Schultz soon sets Django free, and so they begin their journey together. It’s not too long before Django reveals his desire to be re-united with his wife, from whom he was separated when their previous owner sold them. Schultz makes him an offer; Django agrees to become a bounty hunter with Schultz through the winter, after which Shultz will help Django find and free his wife.
In the best way possible, on the journey that we are taken on, we are introduced to some truly horrendous characters. By horrendous, I mean they are awful people, but they are portrayed fantastically by the movie’s fine cast.
Chief among them is Calvin Candie (Leonardo Di Caprio). He’s a slave owner, and the man that Django traces as owning his wife. Candie is, to say the least, not a very nice man. It is through him that most of the so-called controversial issues dealt with here arise. He owns a mansion called Candie Land, where he is waited on hand and foot by countless slaves. His treatment of them is abhorrent, shocking and is, at times, genuinely difficult to watch. As with many of his films Tarantino doesn’t shy away from dropping the ‘N’ word into the script, with Candie’s dialogue in particular being laced with it.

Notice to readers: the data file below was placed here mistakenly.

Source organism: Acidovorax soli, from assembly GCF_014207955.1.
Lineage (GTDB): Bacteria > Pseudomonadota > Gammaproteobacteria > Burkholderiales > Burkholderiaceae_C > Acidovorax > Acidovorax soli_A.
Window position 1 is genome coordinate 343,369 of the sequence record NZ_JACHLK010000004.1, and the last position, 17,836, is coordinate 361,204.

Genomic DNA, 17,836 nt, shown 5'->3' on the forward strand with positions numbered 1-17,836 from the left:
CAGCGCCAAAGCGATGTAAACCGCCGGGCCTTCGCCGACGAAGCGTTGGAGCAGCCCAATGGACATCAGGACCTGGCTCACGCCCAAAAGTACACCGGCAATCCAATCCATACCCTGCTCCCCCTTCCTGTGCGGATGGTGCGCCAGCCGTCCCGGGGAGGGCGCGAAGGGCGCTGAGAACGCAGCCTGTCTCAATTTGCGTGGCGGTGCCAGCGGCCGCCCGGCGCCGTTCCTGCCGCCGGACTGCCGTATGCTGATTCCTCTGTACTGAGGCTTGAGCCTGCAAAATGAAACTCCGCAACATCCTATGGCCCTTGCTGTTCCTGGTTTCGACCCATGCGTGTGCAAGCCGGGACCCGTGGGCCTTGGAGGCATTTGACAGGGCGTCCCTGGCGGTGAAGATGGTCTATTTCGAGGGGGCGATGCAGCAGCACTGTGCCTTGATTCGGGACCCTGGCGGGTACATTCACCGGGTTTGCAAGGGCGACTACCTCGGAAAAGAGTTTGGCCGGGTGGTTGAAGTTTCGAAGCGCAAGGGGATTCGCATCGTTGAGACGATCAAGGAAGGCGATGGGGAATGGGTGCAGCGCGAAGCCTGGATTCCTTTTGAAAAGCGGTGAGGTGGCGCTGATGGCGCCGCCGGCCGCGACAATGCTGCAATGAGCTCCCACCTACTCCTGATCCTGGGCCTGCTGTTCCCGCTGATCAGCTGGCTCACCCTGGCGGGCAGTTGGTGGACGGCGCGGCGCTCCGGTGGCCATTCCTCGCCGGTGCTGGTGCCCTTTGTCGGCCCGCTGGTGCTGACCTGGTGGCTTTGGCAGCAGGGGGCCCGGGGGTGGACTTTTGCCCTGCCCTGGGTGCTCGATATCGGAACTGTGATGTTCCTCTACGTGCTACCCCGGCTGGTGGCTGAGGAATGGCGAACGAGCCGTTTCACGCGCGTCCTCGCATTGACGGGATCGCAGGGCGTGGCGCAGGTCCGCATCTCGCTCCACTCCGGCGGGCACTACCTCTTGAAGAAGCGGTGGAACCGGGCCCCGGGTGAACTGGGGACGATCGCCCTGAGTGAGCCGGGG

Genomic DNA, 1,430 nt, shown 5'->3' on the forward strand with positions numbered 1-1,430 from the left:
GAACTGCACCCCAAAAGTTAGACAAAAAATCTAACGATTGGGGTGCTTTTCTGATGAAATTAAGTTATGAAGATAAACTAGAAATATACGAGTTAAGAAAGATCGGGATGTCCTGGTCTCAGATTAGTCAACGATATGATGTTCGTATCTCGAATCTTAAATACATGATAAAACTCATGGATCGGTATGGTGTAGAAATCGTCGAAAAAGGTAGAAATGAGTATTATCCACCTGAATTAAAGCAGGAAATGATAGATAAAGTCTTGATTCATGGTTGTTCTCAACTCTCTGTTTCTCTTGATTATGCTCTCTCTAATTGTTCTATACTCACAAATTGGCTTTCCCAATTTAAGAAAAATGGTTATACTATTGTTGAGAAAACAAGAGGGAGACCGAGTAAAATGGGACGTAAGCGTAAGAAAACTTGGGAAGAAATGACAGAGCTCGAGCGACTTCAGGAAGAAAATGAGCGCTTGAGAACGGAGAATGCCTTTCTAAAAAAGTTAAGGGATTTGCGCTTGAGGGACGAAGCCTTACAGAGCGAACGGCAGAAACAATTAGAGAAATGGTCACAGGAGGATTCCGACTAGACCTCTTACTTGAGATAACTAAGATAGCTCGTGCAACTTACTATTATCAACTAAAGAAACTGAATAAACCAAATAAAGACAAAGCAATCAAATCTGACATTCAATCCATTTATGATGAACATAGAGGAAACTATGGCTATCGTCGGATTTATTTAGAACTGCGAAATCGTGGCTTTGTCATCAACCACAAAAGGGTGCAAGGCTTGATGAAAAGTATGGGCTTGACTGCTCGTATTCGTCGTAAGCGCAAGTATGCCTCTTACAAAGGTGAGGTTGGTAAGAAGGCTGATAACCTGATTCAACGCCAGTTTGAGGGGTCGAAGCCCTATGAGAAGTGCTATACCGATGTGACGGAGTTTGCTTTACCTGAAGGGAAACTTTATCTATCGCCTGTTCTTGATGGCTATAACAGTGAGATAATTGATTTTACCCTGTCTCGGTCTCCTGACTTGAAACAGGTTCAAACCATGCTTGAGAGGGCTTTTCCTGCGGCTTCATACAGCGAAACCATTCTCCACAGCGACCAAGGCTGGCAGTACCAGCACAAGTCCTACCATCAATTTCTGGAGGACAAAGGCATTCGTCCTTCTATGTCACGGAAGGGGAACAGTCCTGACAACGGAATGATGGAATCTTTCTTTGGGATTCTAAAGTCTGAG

When we meet him, he is watching a Mandingo fight, where his slave is pitted in a barbaric fight with another man’s slave for the entertainment of their owners. Whether Mandingo fights actually ever existed or not is the source of some doubt amongst historians, but that doesn’t stop Tarantino including it here and making it awful to see. The fight is brutal, but the worst part is the look of enjoyment in Candie’s face. It’s rare that we get to see Di Caprio as a bad guy, but he rises to the role here to produce a truly brilliant performance. Candie cannot have been a particularly nice character to play, but he nails it. From his hate-filled facial expressions to his lingering Southern drawl, everything about this is perfect and it is impossible to think of any other actor who could have played this character this well.